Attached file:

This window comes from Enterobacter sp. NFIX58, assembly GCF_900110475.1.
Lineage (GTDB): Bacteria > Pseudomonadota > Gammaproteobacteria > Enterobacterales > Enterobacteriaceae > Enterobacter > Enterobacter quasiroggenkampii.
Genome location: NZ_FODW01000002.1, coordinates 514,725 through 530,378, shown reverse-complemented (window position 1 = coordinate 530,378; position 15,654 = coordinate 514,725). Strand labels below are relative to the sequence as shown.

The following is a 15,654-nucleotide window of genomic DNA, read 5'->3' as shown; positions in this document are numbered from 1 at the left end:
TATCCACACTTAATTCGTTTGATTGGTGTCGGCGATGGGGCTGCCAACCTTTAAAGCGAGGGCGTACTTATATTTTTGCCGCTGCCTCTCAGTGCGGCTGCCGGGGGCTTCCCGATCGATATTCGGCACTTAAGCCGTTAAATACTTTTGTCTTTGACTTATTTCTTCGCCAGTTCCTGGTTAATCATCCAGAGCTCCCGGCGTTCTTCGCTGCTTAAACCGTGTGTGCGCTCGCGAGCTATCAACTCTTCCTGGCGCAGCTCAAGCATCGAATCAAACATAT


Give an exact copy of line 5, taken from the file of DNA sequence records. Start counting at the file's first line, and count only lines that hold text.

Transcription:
TATCCACACTTAATTCGTTTGATTGGTGTCGGCGATGGGGCTGCCAACCTTTAAAGCGAGGGCGTACTTATATTTTTGCCGCTGCCTCTCAGTGCGGCTGCCGGGGGCTTCCCGATCGATATTCGGCACTTAAGCCGTTAAATACTTTTGTCTTTGACTTATTTCTTCGCCAGTTCCTGGTTAATCATCCAGAGCTCCCGGCGTTCTTCGCTGCTTAAACCGTGTGTGCGCTCGCGAGCTATCAACTCTTCCTGGCGCAGCTCAAGCATCGAATCAAACATAT